An oriental version of sauerkraut!
- Fermented food: everything you need to know for your health - Telegraph
Kimchi is pretty easy to make, although everyone has their own take on it.
...it’s “a flavour bomb”.
It’s certainly pungent, vibrant and an acquired taste.
“Kimchi is packed full of antioxidants and has 1000 times more lactobacillus than yogurt so it’s amazing for your gut and digestion.”
The live bacteria or probiotics contained in fermented foods are certainly great for our digestive tracts – they restore the proper balance of bacteria in gut (diminished from years of gobbling antibiotic drugs and chlorine-laced tap water); are rich in enzymes, vitamins and nutrients; and because they’re already breaking down, ferments are easier to digest and help the digestive system run much more smoothly.
In that respect, eating fermented foods is a bit like having an oil change for your stomach.
Their Russian dish beet kvass with beetroot slices with salt is said to purify the blood and improve liver function; their sauerkraut is pitched as "perfect for brain health and a combatant of depression and anxiety";
- How To Make Easy Kimchi - Recipe | The Kitchn:
Salt: Use salt that is free of iodine and anti-caking agents, which can inhibit fermentation.
Water: Chlorinated water can inhibit fermentation, so use spring, distilled, or filtered water if you can.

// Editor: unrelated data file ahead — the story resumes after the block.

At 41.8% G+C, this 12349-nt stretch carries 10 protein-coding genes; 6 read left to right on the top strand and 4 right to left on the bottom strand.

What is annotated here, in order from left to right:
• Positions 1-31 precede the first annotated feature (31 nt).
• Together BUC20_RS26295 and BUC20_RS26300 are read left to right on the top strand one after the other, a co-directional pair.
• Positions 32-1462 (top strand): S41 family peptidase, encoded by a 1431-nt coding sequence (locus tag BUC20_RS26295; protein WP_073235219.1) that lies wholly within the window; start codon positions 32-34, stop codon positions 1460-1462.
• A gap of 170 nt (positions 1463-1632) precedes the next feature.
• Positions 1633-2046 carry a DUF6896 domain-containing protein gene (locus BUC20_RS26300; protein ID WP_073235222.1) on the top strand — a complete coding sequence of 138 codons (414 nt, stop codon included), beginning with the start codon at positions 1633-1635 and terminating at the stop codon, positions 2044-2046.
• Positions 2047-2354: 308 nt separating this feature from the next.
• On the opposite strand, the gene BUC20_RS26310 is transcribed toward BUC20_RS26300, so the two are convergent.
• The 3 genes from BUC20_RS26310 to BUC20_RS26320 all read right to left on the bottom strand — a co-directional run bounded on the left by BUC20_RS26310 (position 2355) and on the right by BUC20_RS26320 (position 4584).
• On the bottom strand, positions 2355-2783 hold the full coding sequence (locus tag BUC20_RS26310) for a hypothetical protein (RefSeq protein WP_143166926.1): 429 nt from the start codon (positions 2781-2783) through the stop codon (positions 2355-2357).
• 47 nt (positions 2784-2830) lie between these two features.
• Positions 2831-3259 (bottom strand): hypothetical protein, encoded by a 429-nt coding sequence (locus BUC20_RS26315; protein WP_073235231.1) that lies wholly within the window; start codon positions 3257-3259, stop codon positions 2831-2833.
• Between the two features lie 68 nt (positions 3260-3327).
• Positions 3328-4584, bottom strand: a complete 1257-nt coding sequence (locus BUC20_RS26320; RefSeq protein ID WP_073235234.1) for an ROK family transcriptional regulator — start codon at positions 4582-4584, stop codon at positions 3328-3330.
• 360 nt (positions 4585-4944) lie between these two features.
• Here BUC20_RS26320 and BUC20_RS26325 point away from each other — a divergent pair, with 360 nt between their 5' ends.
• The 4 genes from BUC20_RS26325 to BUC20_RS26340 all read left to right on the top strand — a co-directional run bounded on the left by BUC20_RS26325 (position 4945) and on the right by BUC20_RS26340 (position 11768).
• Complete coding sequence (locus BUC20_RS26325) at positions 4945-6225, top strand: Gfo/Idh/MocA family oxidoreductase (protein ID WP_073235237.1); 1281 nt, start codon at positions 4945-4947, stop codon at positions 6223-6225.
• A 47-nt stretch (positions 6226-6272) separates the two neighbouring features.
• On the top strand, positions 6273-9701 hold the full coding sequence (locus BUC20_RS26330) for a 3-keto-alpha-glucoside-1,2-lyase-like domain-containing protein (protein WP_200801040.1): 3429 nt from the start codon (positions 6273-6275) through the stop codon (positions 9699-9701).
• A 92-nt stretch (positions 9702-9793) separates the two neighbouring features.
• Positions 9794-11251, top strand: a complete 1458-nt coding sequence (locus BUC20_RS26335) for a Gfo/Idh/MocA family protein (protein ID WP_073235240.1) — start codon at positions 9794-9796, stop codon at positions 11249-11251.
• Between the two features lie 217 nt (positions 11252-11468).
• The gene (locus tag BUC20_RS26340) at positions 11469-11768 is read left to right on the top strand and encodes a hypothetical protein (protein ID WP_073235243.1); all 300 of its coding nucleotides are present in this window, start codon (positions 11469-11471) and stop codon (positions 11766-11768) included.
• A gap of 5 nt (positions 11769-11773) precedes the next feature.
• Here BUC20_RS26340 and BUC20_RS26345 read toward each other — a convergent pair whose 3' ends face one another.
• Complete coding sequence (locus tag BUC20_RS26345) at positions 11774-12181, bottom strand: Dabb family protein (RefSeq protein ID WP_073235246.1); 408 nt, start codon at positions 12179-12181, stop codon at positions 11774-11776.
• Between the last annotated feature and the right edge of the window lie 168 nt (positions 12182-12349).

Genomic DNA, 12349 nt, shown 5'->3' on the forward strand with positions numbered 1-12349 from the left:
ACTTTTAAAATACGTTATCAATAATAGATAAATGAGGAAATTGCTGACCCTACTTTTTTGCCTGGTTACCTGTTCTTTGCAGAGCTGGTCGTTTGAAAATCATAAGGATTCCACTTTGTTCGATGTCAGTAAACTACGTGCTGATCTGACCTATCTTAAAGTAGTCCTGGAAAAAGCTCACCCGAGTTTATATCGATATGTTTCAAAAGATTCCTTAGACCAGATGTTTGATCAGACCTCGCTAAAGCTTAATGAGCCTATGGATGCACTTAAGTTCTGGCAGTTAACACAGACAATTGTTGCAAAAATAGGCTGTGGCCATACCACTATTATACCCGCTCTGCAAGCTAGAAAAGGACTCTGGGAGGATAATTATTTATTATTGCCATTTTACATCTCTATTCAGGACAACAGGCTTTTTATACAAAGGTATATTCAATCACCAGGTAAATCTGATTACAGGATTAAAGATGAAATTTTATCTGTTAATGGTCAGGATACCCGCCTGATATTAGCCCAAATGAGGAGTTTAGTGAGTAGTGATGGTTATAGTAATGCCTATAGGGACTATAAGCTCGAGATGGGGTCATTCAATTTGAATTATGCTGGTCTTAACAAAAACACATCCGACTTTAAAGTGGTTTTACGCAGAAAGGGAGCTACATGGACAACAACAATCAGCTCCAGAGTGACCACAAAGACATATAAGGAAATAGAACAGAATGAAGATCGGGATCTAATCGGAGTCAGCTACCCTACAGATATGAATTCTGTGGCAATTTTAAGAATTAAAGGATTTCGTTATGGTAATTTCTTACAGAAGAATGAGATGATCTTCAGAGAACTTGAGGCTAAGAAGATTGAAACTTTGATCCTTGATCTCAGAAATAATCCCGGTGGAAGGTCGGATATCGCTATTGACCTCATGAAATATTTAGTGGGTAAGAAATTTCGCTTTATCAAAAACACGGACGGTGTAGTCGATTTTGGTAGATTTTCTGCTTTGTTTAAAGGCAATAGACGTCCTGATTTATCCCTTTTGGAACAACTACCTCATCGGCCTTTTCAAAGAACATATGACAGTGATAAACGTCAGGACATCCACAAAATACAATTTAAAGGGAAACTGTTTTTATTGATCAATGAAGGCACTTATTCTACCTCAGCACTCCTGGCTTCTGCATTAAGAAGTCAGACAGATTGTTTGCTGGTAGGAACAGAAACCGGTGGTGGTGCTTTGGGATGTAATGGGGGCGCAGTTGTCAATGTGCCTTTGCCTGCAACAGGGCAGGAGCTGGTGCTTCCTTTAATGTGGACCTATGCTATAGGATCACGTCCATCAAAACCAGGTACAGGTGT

Seafood flavor and vegetarian alternatives: Seafood gives kimchi an umami flavor.
Different regions and families may use fish sauce, salted shrimp paste, oysters, and other seafood.
Use about 2 tablespoons of fish sauce, salted shrimp paste, or a combination of the two.
For vegetarian kimchi, I like using 3/4 teaspoon kelp powder mixed with 3 tablespoons water, or simply 3 tablespoons of water.
- Kimchi | Vegetable Recipes | Jamie Oliver
Tips: Gochugaru is Korean red pepper powder.
Inside the Spice Cabinet: Gochugaru — Spice Intelligence | The Kitchn
Daikon is a white radish, also called mooli, and can be found at Asian grocers.
- Kimchi Recipe - NYT Cooking
with soy sauce and fish sauce.
"You don’t need stoneware crocks or special jars to make kimchi.
You do need a large bowl and multiple containers.
When you become confident, you can add radishes and turnips, but this is the basic formula, from a book on preserving,
“Tart and Sweet” by Kelly Geary and Jessie Knadler.
The carrots are not strictly traditional, but I particularly like their crunch.
Some people like their kimchi “new,” and some let it get really funky.
Refrigerated and covered, it lasts indefinitely.
I eat it many ways: finely chopped with steamed rice, fried eggs and Japanese sesame salt; stirred into chicken noodle soup; on steak, mixed with fresh watercress.
In Korean food, it’s ketchup, mustard and relish, all in one."
- Homemade Vegan Kimchi Recipe | Serious Eats by J. Kenji López-Alt.
Note: This kimchi will get more and more sour as it ages.
It can be eaten immediately, but is optimal at around 3 weeks.
For a more traditional kimchi, replace the miso paste with 1/4 cup fish sauce or 2 tablespoons jarred brined tiny shrimp.
It's normal for the kimchi to produce lots of gas as it's fermenting.
Your jar's lids may pop open when you open them and bubbles may appear in the liquid.
Do not be alarmed.
- Kimchi Recipe - David Lebovitz
- How to make kimchi in 5 easy steps | MNN - Mother Nature Network
...fish sauce, adds a savory dimension to kimchi.
- Easy Vegan Kimchi | Minimalist Baker Recipes
I did my best to keep this recipe simple, requiring just 10 basic ingredients that you should have easy access to.
- just went with standard red pepper flakes.
- Recipe with Kimchi:20 Ways To Get Your Kimchi Fix | The Huffington Post